A Guide To UCITS In Ireland

Author:Mr Edward Simpson
Profession:Dillon Eustace


Undertakings for Collective Investment in Transferable Securities, commonly referred to as UCITS, are collective investment schemes established and authorised under a harmonised European Union (EU) legal framework under which a UCITS established and authorised in one EU Member State can be sold cross border into other EU Member States without a requirement for an additional authorisation. This so-called "European passport" is central to the UCITS product and enables fund promoters to create a single product for the entire EU rather than having to establish an investment fund product on a jurisdiction by jurisdiction basis.

Originally introduced over twenty years ago, UCITS have become the gold standard EU investment fund product, recognised not only by the European financial services community but also further afield with many non-EU jurisdictions accepting UCITS as suitable for retail sale into their domestic markets. Whilst sold across the full spectrum of investor types, UCITS have been designed principally for the retail market as open-ended diversified, liquid products with their parameters - permitted asset classes and investment and borrowing restrictions - being enshrined in EU law.

Importantly, UCITS is not a product which has stood still, rather it has and continues to evolve, with a significant broadening of permitted asset classes and more robust governance requirements being introduced in 2002 and clarified in 2007. More recently, a series of additional changes have been implemented under the UCITS IV Directive in order to further simplify the European passport process for UCITS, introduce master/feeder type structures, create a framework for cross-border fund mergers, replace the Simplified Prospectus and introduce further measures in relation to the UCITS Management Company Passport. Underpinning UCITS and the proposed future evolutions of the product has been a common EU approach with involvement from securities regulators and industry participants across the European Union at each stage of the development process. Whilst at times the pace of change may be too fast for some and too slow for others, to date UCITS has generally achieved the right balance.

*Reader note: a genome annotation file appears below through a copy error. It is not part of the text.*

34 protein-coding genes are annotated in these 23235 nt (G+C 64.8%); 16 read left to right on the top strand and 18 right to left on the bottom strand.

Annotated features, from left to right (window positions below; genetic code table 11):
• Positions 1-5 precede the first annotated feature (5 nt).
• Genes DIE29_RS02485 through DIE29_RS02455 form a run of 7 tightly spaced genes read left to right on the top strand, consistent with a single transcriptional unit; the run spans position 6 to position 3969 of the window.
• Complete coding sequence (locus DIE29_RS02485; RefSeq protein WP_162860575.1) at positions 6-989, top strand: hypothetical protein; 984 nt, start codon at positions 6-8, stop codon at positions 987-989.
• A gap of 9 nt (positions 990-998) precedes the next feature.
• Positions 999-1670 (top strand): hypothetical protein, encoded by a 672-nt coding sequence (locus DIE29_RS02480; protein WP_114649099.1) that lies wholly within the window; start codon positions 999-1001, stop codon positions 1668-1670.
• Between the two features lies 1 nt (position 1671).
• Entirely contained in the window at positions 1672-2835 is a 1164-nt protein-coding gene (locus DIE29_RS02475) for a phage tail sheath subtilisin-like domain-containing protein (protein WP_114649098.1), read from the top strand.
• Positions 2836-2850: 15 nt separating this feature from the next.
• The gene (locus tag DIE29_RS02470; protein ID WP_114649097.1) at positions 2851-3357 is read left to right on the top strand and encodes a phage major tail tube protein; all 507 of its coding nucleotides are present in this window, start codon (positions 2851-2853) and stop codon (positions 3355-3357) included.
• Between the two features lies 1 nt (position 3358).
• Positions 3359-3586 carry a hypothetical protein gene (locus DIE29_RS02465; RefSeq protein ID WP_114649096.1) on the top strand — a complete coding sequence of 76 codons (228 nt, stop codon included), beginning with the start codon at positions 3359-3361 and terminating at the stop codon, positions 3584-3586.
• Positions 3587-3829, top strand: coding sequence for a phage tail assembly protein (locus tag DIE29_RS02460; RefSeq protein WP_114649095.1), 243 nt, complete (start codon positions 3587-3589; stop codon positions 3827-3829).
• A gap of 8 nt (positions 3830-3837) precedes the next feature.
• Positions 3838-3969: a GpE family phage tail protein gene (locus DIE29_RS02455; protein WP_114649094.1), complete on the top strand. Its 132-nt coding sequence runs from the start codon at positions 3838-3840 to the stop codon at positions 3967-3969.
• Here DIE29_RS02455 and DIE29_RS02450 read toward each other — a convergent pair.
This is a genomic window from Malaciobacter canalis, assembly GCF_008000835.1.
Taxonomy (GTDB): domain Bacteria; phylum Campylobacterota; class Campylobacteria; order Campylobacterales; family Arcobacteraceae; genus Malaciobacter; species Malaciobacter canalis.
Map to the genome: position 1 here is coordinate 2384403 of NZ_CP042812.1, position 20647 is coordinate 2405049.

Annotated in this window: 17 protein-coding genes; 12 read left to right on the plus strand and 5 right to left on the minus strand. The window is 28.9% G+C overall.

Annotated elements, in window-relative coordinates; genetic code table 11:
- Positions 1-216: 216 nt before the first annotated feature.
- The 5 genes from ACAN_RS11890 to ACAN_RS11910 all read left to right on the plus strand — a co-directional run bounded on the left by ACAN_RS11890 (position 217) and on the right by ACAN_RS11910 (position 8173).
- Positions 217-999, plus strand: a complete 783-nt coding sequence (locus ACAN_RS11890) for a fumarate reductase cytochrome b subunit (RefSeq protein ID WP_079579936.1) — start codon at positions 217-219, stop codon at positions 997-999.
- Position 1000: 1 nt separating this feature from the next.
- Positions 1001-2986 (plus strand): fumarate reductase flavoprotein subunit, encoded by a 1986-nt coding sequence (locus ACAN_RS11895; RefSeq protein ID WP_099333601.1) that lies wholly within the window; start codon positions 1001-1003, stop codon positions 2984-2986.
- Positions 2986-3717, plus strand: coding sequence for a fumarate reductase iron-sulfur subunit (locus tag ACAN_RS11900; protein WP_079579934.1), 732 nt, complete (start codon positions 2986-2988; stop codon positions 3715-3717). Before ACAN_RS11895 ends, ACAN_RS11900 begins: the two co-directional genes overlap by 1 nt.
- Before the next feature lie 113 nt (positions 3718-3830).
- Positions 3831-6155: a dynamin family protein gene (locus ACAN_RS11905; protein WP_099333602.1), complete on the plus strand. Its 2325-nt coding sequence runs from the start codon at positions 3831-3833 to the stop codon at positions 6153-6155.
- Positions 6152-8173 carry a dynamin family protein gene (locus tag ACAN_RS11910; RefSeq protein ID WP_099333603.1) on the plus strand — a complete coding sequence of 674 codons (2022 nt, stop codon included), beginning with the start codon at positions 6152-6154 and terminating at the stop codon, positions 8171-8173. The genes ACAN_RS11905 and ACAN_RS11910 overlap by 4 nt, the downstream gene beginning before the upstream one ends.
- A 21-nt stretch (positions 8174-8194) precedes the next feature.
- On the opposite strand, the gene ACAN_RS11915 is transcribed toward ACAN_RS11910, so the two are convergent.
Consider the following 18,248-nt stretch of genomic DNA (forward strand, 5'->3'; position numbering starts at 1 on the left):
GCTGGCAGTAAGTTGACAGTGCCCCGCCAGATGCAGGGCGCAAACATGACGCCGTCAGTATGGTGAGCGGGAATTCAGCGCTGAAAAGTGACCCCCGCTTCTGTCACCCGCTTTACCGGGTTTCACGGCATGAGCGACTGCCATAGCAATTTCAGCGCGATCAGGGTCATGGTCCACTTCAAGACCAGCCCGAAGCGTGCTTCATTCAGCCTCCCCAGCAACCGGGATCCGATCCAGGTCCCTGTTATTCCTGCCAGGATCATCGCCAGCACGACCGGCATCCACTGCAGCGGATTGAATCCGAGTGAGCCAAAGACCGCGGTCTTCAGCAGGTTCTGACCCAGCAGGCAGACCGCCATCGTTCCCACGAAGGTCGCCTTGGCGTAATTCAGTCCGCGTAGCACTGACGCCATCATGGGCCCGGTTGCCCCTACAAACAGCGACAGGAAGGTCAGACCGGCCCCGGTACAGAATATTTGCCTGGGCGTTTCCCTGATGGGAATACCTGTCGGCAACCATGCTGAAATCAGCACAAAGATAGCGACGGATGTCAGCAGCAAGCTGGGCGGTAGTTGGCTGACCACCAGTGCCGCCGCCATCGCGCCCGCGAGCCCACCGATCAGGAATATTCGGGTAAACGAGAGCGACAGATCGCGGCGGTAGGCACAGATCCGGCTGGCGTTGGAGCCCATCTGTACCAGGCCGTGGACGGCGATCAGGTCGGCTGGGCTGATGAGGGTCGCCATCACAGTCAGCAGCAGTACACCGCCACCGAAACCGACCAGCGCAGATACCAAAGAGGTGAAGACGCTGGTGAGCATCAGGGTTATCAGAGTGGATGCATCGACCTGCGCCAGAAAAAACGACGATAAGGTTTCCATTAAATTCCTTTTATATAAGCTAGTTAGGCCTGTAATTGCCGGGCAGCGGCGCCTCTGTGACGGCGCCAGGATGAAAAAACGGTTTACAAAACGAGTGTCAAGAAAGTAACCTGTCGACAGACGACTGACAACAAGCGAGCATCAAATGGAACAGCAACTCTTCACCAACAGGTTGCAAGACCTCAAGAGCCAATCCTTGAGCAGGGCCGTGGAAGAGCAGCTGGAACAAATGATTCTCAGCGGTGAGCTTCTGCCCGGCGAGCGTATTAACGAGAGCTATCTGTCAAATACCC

Ireland has become one of the leading EU "exporting" jurisdictions for UCITS having been pro-active in implementing the UCITS regime into domestic legislation in 1989, introducing a sensible investment funds focused fiscal regime and clear but prudential process...

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